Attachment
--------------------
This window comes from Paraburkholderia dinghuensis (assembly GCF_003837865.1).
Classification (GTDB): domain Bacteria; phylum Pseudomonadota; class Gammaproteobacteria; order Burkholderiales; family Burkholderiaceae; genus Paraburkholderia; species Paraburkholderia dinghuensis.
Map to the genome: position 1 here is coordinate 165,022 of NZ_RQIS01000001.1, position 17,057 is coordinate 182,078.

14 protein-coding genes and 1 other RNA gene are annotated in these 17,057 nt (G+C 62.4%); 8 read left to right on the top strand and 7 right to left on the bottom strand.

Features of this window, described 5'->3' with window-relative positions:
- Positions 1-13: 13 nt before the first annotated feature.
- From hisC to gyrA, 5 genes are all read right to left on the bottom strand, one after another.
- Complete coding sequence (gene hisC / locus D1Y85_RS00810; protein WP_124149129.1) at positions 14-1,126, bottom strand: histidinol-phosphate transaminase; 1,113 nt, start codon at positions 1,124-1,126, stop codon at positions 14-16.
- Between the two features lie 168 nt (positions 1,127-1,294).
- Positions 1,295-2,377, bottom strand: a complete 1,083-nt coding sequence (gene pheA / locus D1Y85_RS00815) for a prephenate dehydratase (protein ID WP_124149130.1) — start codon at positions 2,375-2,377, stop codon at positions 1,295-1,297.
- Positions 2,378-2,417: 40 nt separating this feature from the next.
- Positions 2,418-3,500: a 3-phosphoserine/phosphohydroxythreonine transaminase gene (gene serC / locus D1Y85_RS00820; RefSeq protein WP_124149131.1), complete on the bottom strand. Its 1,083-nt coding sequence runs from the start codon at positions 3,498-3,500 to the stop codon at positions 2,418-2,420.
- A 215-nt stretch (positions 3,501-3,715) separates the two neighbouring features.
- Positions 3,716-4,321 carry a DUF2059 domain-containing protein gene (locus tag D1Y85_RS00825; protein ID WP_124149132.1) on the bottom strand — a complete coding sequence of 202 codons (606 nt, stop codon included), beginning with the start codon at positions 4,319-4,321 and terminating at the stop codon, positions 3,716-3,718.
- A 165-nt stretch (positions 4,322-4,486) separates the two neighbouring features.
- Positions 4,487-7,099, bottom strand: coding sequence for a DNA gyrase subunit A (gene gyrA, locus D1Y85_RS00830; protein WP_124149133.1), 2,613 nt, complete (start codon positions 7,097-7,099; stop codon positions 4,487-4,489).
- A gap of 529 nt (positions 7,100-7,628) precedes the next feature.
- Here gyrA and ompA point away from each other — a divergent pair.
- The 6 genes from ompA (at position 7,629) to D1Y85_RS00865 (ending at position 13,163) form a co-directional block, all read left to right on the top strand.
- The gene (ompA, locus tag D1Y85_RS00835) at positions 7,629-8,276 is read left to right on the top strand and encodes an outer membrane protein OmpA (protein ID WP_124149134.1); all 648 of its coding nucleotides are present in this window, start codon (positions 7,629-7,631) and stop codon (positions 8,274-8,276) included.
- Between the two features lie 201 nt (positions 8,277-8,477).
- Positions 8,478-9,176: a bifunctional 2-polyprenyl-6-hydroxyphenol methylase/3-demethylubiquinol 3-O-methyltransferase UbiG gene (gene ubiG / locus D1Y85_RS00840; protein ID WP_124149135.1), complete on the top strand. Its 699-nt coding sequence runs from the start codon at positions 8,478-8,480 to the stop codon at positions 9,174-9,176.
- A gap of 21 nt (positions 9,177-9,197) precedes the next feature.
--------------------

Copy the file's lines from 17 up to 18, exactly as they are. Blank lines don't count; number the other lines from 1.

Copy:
- A gap of 529 nt (positions 7,100-7,628) precedes the next feature.
- Here gyrA and ompA point away from each other — a divergent pair.